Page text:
Spaceflight Simulator Wiki

Venus is the second planet from the Sun. It is currently the closest planet to Earth and it is well known for its thick atmosphere and hot surface. Venus, like Mercury, has no moons.

Venus shares the same charateristics as Earth, since their size, mass and gravity are almost similar to Earth.

Venus has an atmosphere that is, very thick. Landing on it is easy, and it is only required for rockets to use retrorockets to slow down. Heavy rockets might use some parachutes to slow down the rocket. Venus's atmosphere is thick, so returning from the surface is hard, due to the atmosphere slowing down any rocket passing through.

Venus has terrain that is, very rough. The rough terrain is the cause of rockets tipping over after landing.

Venus has a large gravity, and a large sphere of influence, so it is easier to go to orbit to Venus using fuel than it is to go to orbit on Mars or Mercury. However, circularization burns are a hard task to do on Venus, because of its size.

Around Venus

See also: Venus Activities

Venus is the cheapest planet to get to in the Solar System. Coupled with its high mass, it is well suited for Gravity Assists.

A player wishing to set up a colony on the surface of Venus may want to make a Space Station or fuel depot so that rockets can land and return to Earth easily.

Venus's large sphere of influence, gravity and mass is enough for rockets to easily get to orbit on. A rocket can go to orbit using less fuel when going the old-fashioned way to get to orbit. A player can also use aerocapture, but it is risky, since its atmosphere is thick.

Venus’s Atmosphere

See also: Venus Return Mission

Venusian atmosphere

Venus has a thick, yellow atmosphere that extends up to 40 kilometers above the surface. It has clouds that extend up to around 3 kilometers in the air.

Since it is 4.8 times as dense as Earth’s, it is very useful for aerobraking and making descents with parachutes.

The high pressure of the atmosphere also makes it very difficult to return to orbit. When making a spacecraft to return from the surface, make sure that it is as aerodynamic and thrust-worthy as possible.

You can do gravity assists on Venus for a Mercury mission, because it is the easiest way to go to Mercury. You can also use to orbit on Venus to go to Mercury.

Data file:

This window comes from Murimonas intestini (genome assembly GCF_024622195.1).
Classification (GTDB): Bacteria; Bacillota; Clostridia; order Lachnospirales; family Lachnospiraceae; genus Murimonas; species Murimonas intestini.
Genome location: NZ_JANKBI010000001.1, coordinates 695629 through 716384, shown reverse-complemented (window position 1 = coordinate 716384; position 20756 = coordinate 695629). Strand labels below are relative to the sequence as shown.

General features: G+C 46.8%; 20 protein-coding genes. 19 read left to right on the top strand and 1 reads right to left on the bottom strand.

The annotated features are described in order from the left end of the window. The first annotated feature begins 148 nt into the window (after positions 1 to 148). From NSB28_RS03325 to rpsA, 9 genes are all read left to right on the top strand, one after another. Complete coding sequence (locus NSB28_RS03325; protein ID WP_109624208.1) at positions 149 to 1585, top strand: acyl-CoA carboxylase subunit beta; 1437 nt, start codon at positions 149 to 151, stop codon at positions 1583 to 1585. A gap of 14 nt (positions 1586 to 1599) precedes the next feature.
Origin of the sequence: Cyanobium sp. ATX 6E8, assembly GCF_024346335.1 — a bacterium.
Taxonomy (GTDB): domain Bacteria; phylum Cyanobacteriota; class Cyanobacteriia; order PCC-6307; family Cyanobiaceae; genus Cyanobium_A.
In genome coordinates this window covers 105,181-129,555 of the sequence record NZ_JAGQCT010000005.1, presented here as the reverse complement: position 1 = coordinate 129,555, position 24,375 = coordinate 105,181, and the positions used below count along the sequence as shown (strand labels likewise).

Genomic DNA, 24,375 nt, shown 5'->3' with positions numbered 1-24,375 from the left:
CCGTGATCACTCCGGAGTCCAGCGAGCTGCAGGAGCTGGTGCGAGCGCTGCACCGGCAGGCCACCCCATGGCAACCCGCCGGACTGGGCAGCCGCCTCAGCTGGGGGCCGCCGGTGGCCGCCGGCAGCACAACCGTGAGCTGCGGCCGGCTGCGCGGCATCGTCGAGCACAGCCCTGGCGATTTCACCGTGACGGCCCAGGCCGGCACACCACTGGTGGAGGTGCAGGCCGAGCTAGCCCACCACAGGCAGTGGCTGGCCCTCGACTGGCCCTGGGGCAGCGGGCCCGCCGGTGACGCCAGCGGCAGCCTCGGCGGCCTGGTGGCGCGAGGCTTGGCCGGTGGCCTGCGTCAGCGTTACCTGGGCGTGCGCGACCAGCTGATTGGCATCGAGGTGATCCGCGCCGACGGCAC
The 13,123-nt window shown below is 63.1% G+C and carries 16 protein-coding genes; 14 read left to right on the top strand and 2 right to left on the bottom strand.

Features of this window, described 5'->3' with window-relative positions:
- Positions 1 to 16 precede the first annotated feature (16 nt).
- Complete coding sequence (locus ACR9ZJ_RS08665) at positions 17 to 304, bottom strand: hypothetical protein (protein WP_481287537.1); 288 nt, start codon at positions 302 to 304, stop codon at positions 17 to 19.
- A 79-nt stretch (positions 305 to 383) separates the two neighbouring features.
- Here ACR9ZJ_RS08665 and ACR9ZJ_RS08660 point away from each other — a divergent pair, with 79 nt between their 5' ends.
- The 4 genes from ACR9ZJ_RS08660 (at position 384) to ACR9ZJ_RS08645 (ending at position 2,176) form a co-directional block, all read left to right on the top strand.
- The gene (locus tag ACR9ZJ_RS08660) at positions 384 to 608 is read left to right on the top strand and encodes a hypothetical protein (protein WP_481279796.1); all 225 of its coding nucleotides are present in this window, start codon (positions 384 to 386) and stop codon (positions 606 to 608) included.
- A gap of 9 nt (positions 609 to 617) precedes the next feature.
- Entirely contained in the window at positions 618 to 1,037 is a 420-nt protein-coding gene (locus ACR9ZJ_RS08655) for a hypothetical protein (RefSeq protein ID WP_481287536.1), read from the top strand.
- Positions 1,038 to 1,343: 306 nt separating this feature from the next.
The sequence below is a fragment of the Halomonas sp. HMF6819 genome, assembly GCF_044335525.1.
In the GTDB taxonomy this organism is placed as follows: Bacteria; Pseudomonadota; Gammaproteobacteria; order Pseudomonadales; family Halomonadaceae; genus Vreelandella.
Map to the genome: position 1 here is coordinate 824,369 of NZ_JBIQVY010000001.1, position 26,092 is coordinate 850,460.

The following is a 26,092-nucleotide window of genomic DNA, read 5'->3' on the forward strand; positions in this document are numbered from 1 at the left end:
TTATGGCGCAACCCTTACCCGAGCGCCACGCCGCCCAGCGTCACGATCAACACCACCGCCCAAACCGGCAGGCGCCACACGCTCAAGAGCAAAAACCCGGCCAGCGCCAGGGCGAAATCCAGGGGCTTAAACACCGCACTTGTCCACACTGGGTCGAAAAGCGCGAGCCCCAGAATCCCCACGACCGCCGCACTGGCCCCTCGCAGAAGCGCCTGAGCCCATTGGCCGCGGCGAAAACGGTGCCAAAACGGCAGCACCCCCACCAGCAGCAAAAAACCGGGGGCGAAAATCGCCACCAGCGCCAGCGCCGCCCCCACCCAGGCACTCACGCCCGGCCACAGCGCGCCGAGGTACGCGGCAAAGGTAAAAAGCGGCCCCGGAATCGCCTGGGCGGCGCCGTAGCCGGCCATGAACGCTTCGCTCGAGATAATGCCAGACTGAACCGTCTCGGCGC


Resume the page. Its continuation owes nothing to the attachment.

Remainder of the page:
Venus’s Surface

See also: Venus Landing Mission

Venusian surface

Venus’s surface is covered in large volcanoes and mountains that can extend many meters (or sometimes, kilometers) into the air. Although it may be difficult, landing on top of one of the volcanoes/mountains may be useful for returning to orbit, since the atmosphere is thinner.

If you zoom out in physics view on Venus, the color would change from dark yellow to light yellow.

Since the terrain is often uneven, surface bases may not work very well, but rovers, landers and atmospheric probes that landed there can operate just fine.

An interesting fact about Venus's terrain is it changes color when you zoom out in physics view.


Special Orbits

  • Synchronous Orbit: 3,242.43 km


  • Venus is one of the hardest planets to return from. Doing so may get you recognized as a good player.
  • Venus may have had been habitable once. But, 700 million years ago, a runaway greenhouse effect happened, causing its atmosphere to thicken.
  • Venus might also had a moon once, which is also habitable. But, a planet from space collided with Venus, causing its retrograde rotation and its moon collided back with Venus.
  • Venus is named after the Roman goddess of love and beauty.
  • The sun rises in the west and sets in the east on Venus. This is also called retrograde motion.
  • In real life, Venus's atmosphere is 93× as dense as Earth's, like 930 meters below sea level.
  • Venus is also called as the sister of Earth, since Venus shares the same charateristics as Earth.
  • Venus has very high pressure, which make atmosphere is completely opaque and surface is doesn't visible
Sun MercuryVenusEarth (Moon) • Mars (Phobos · Deimos) • Jupiter (Io · Europa · Ganymede · Callisto)
Earth Moon
Mars PhobosDeimos
Jupiter IoEuropaGanymedeCallisto